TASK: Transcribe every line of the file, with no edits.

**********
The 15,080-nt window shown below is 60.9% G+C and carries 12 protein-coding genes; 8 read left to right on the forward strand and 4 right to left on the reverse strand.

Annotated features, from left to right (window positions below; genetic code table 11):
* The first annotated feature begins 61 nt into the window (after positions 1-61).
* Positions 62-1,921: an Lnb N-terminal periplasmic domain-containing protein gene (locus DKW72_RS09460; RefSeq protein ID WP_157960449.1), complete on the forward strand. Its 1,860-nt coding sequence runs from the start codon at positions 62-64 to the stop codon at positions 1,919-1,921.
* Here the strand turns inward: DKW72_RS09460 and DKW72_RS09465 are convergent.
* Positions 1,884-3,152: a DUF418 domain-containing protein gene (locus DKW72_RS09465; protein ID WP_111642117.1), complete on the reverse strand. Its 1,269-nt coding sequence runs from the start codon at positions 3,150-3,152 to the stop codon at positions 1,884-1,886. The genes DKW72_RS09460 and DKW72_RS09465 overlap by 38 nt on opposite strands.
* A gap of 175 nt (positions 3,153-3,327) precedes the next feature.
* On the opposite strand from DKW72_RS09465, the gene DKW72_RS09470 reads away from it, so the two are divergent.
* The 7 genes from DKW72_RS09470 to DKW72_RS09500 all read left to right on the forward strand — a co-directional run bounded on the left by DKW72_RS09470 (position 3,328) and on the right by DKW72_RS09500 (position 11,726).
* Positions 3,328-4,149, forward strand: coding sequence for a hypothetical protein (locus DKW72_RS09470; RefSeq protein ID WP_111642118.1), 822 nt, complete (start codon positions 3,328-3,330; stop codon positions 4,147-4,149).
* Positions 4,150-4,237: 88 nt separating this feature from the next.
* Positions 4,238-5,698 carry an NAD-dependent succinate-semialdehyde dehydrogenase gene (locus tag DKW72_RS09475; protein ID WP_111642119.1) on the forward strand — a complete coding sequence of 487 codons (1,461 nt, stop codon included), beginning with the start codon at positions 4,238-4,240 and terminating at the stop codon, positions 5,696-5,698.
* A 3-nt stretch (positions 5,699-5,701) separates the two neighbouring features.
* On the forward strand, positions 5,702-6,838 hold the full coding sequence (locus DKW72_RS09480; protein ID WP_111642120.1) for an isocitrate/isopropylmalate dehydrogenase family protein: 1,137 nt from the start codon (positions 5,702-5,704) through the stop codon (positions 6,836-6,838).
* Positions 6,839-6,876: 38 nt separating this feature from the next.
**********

The 15,080-nt window shown below is 60.9% G+C and carries 12 protein-coding genes; 8 read left to right on the forward strand and 4 right to left on the reverse strand.

Annotated features, from left to right (window positions below; genetic code table 11):
* The first annotated feature begins 61 nt into the window (after positions 1-61).
* Positions 62-1,921: an Lnb N-terminal periplasmic domain-containing protein gene (locus DKW72_RS09460; RefSeq protein ID WP_157960449.1), complete on the forward strand. Its 1,860-nt coding sequence runs from the start codon at positions 62-64 to the stop codon at positions 1,919-1,921.
* Here the strand turns inward: DKW72_RS09460 and DKW72_RS09465 are convergent.
* Positions 1,884-3,152: a DUF418 domain-containing protein gene (locus DKW72_RS09465; protein ID WP_111642117.1), complete on the reverse strand. Its 1,269-nt coding sequence runs from the start codon at positions 3,150-3,152 to the stop codon at positions 1,884-1,886. The genes DKW72_RS09460 and DKW72_RS09465 overlap by 38 nt on opposite strands.
* A gap of 175 nt (positions 3,153-3,327) precedes the next feature.
* On the opposite strand from DKW72_RS09465, the gene DKW72_RS09470 reads away from it, so the two are divergent.
* The 7 genes from DKW72_RS09470 to DKW72_RS09500 all read left to right on the forward strand — a co-directional run bounded on the left by DKW72_RS09470 (position 3,328) and on the right by DKW72_RS09500 (position 11,726).
* Positions 3,328-4,149, forward strand: coding sequence for a hypothetical protein (locus DKW72_RS09470; RefSeq protein ID WP_111642118.1), 822 nt, complete (start codon positions 3,328-3,330; stop codon positions 4,147-4,149).
* Positions 4,150-4,237: 88 nt separating this feature from the next.
* Positions 4,238-5,698 carry an NAD-dependent succinate-semialdehyde dehydrogenase gene (locus tag DKW72_RS09475; protein ID WP_111642119.1) on the forward strand — a complete coding sequence of 487 codons (1,461 nt, stop codon included), beginning with the start codon at positions 4,238-4,240 and terminating at the stop codon, positions 5,696-5,698.
* A 3-nt stretch (positions 5,699-5,701) separates the two neighbouring features.
* On the forward strand, positions 5,702-6,838 hold the full coding sequence (locus DKW72_RS09480; protein ID WP_111642120.1) for an isocitrate/isopropylmalate dehydrogenase family protein: 1,137 nt from the start codon (positions 5,702-5,704) through the stop codon (positions 6,836-6,838).
* Positions 6,839-6,876: 38 nt separating this feature from the next.